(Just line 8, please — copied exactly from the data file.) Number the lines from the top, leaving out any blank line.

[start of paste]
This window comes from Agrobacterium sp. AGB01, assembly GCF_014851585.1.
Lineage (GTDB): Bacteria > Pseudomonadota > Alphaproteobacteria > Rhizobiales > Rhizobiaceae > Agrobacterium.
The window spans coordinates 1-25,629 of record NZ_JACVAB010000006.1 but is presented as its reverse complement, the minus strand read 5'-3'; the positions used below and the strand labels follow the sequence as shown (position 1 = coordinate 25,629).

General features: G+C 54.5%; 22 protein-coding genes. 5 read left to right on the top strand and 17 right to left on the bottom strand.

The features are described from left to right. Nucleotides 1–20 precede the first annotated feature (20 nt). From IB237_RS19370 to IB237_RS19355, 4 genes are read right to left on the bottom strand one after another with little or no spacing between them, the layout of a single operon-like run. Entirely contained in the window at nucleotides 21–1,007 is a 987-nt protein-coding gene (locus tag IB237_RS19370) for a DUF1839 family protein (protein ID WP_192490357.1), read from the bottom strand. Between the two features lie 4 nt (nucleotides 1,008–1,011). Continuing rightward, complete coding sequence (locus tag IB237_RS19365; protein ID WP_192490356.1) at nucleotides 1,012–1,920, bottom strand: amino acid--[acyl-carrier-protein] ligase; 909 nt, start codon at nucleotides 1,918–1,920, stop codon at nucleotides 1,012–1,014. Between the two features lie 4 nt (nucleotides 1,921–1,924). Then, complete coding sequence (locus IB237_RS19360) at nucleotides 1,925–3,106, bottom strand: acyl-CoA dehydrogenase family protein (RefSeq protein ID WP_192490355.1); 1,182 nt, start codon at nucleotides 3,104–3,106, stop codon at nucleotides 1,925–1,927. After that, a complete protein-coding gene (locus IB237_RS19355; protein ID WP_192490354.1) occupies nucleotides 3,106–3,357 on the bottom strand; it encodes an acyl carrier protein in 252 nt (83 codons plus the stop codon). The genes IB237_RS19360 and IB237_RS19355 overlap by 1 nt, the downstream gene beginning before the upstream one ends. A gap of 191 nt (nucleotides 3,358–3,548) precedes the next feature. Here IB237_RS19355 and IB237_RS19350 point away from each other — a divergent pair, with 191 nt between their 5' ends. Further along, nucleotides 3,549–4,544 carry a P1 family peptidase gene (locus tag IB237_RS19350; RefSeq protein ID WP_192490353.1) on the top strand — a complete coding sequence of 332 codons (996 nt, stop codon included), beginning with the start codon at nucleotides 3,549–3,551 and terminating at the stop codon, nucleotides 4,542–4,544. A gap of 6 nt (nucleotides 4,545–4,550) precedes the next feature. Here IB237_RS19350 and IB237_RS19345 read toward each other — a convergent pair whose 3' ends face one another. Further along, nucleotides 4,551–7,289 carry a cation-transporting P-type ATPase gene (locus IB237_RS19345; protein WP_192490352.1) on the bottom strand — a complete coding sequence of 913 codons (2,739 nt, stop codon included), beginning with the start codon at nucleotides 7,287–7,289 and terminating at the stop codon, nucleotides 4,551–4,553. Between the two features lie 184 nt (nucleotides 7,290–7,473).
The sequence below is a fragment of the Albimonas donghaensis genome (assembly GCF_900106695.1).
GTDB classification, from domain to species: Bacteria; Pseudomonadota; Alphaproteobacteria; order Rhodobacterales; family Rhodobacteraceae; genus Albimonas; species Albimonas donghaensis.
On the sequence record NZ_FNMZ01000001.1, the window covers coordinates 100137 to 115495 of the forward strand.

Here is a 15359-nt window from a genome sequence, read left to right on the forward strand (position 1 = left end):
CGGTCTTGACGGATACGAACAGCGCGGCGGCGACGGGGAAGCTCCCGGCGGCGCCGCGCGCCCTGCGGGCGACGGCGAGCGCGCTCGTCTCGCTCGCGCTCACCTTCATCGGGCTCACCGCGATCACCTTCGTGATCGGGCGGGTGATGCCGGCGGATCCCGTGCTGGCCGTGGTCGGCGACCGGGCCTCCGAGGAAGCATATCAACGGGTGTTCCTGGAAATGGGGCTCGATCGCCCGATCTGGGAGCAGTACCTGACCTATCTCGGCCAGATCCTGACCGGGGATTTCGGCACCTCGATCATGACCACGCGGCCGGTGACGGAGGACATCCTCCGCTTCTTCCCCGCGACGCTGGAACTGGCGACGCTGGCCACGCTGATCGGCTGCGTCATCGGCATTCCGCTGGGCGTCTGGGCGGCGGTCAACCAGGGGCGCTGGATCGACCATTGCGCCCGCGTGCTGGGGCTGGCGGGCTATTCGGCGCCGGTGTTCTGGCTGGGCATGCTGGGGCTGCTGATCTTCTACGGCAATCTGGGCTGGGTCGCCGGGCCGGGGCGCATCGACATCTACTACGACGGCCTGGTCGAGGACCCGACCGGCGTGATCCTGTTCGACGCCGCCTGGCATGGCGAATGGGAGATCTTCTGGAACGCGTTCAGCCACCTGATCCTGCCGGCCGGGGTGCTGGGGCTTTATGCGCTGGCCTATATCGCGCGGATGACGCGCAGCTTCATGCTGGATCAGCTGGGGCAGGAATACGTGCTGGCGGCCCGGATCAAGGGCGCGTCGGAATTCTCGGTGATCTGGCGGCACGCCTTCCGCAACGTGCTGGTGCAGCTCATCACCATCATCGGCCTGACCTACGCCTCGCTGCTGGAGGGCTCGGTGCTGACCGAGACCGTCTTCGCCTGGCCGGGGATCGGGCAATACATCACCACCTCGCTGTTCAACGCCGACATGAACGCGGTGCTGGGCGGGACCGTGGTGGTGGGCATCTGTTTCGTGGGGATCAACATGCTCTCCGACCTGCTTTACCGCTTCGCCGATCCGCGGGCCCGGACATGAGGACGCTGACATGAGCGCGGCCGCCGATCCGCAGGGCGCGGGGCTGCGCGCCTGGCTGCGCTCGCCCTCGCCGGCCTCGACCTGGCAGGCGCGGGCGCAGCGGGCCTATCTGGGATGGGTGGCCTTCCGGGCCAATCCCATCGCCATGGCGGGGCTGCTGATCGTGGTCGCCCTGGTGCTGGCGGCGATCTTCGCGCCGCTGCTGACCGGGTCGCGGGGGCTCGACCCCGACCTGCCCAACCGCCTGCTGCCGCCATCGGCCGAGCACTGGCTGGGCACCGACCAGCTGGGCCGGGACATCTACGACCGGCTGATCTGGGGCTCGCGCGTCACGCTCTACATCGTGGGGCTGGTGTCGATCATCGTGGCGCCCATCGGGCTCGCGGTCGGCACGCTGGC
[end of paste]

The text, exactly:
On the sequence record NZ_FNMZ01000001.1, the window covers coordinates 100137 to 115495 of the forward strand.